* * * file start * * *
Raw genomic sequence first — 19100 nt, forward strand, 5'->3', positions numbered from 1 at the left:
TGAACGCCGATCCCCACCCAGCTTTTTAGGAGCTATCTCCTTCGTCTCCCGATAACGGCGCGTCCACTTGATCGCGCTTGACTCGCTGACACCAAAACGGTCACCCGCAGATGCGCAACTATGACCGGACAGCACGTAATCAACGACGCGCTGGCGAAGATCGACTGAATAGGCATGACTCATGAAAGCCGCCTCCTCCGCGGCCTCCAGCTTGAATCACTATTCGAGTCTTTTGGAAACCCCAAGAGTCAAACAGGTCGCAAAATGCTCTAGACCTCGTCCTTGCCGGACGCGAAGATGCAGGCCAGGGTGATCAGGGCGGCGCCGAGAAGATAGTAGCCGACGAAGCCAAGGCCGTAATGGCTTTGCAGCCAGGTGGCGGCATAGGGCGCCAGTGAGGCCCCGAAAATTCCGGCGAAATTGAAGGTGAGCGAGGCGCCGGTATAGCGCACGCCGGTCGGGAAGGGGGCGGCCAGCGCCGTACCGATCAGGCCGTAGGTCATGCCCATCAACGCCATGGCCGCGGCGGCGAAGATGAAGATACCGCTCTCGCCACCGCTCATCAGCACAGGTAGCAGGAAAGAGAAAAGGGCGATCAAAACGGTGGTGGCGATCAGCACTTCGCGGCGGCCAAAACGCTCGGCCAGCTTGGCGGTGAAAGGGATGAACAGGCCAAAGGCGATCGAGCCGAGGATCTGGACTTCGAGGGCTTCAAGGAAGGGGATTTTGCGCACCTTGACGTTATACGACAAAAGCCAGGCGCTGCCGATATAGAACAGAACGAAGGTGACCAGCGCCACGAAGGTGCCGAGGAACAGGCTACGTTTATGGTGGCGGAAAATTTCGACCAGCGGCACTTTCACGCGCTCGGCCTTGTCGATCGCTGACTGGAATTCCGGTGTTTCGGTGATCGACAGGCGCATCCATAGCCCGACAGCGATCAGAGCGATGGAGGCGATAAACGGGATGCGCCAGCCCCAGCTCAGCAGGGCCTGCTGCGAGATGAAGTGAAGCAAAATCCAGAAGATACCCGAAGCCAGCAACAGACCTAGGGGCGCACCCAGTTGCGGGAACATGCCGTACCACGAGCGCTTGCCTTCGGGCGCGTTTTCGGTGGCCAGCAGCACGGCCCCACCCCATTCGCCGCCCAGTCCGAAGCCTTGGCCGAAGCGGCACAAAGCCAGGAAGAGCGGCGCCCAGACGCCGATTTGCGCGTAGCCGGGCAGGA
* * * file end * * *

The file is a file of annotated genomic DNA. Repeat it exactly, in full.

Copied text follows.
Raw genomic sequence first — 19100 nt, forward strand, 5'->3', positions numbered from 1 at the left:
TGAACGCCGATCCCCACCCAGCTTTTTAGGAGCTATCTCCTTCGTCTCCCGATAACGGCGCGTCCACTTGATCGCGCTTGACTCGCTGACACCAAAACGGTCACCCGCAGATGCGCAACTATGACCGGACAGCACGTAATCAACGACGCGCTGGCGAAGATCGACTGAATAGGCATGACTCATGAAAGCCGCCTCCTCCGCGGCCTCCAGCTTGAATCACTATTCGAGTCTTTTGGAAACCCCAAGAGTCAAACAGGTCGCAAAATGCTCTAGACCTCGTCCTTGCCGGACGCGAAGATGCAGGCCAGGGTGATCAGGGCGGCGCCGAGAAGATAGTAGCCGACGAAGCCAAGGCCGTAATGGCTTTGCAGCCAGGTGGCGGCATAGGGCGCCAGTGAGGCCCCGAAAATTCCGGCGAAATTGAAGGTGAGCGAGGCGCCGGTATAGCGCACGCCGGTCGGGAAGGGGGCGGCCAGCGCCGTACCGATCAGGCCGTAGGTCATGCCCATCAACGCCATGGCCGCGGCGGCGAAGATGAAGATACCGCTCTCGCCACCGCTCATCAGCACAGGTAGCAGGAAAGAGAAAAGGGCGATCAAAACGGTGGTGGCGATCAGCACTTCGCGGCGGCCAAAACGCTCGGCCAGCTTGGCGGTGAAAGGGATGAACAGGCCAAAGGCGATCGAGCCGAGGATCTGGACTTCGAGGGCTTCAAGGAAGGGGATTTTGCGCACCTTGACGTTATACGACAAAAGCCAGGCGCTGCCGATATAGAACAGAACGAAGGTGACCAGCGCCACGAAGGTGCCGAGGAACAGGCTACGTTTATGGTGGCGGAAAATTTCGACCAGCGGCACTTTCACGCGCTCGGCCTTGTCGATCGCTGACTGGAATTCCGGTGTTTCGGTGATCGACAGGCGCATCCATAGCCCGACAGCGATCAGAGCGATGGAGGCGATAAACGGGATGCGCCAGCCCCAGCTCAGCAGGGCCTGCTGCGAGATGAAGTGAAGCAAAATCCAGAAGATACCCGAAGCCAGCAACAGACCTAGGGGCGCACCCAGTTGCGGGAACATGCCGTACCACGAGCGCTTGCCTTCGGGCGCGTTTTCGGTGGCCAGCAGCACGGCCCCACCCCATTCGCCGCCCAGTCCGAAGCCTTGGCCGAAGCGGCACAAAGCCAGGAAGAGCGGCGCCCAGACGCCGATTTGCGCGTAGCCGGGCAGGA